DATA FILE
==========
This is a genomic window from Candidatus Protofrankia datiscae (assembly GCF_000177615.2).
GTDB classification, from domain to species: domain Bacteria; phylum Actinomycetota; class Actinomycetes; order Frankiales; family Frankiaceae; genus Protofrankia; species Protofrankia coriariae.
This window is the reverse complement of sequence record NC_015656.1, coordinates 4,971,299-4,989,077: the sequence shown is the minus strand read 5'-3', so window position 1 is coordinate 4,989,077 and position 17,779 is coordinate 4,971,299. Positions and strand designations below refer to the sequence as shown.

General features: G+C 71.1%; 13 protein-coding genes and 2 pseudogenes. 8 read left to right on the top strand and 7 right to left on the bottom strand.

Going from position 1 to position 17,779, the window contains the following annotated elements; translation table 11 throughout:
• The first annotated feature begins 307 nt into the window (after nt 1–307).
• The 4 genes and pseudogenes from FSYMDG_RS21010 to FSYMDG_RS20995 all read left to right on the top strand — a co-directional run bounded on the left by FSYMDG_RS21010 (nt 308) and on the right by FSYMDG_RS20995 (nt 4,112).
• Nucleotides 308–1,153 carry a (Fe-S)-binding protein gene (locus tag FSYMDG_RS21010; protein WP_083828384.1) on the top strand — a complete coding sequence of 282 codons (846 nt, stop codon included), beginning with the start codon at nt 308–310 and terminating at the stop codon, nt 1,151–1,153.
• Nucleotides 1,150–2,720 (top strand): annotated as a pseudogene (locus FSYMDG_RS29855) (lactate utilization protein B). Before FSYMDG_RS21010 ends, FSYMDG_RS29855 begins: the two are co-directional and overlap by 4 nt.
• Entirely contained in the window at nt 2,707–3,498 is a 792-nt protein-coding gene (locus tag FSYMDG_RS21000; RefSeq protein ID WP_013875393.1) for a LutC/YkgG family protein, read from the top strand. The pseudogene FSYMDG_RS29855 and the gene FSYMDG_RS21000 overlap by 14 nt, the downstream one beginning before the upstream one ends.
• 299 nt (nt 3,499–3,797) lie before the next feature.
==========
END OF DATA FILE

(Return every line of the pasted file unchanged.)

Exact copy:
This is a genomic window from Candidatus Protofrankia datiscae (assembly GCF_000177615.2).
GTDB classification, from domain to species: domain Bacteria; phylum Actinomycetota; class Actinomycetes; order Frankiales; family Frankiaceae; genus Protofrankia; species Protofrankia coriariae.
This window is the reverse complement of sequence record NC_015656.1, coordinates 4,971,299-4,989,077: the sequence shown is the minus strand read 5'-3', so window position 1 is coordinate 4,989,077 and position 17,779 is coordinate 4,971,299. Positions and strand designations below refer to the sequence as shown.

General features: G+C 71.1%; 13 protein-coding genes and 2 pseudogenes. 8 read left to right on the top strand and 7 right to left on the bottom strand.

Going from position 1 to position 17,779, the window contains the following annotated elements; translation table 11 throughout:
• The first annotated feature begins 307 nt into the window (after nt 1–307).
• The 4 genes and pseudogenes from FSYMDG_RS21010 to FSYMDG_RS20995 all read left to right on the top strand — a co-directional run bounded on the left by FSYMDG_RS21010 (nt 308) and on the right by FSYMDG_RS20995 (nt 4,112).
• Nucleotides 308–1,153 carry a (Fe-S)-binding protein gene (locus tag FSYMDG_RS21010; protein WP_083828384.1) on the top strand — a complete coding sequence of 282 codons (846 nt, stop codon included), beginning with the start codon at nt 308–310 and terminating at the stop codon, nt 1,151–1,153.
• Nucleotides 1,150–2,720 (top strand): annotated as a pseudogene (locus FSYMDG_RS29855) (lactate utilization protein B). Before FSYMDG_RS21010 ends, FSYMDG_RS29855 begins: the two are co-directional and overlap by 4 nt.
• Entirely contained in the window at nt 2,707–3,498 is a 792-nt protein-coding gene (locus tag FSYMDG_RS21000; RefSeq protein ID WP_013875393.1) for a LutC/YkgG family protein, read from the top strand. The pseudogene FSYMDG_RS29855 and the gene FSYMDG_RS21000 overlap by 14 nt, the downstream one beginning before the upstream one ends.
• 299 nt (nt 3,499–3,797) lie before the next feature.